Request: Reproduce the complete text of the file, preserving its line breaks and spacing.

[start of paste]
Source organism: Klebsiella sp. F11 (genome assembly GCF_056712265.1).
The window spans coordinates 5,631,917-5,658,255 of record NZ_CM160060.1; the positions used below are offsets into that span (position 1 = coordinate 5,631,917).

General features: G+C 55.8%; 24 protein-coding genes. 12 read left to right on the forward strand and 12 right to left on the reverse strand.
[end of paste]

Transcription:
Source organism: Klebsiella sp. F11 (genome assembly GCF_056712265.1).
The window spans coordinates 5,631,917-5,658,255 of record NZ_CM160060.1; the positions used below are offsets into that span (position 1 = coordinate 5,631,917).

General features: G+C 55.8%; 24 protein-coding genes. 12 read left to right on the forward strand and 12 right to left on the reverse strand.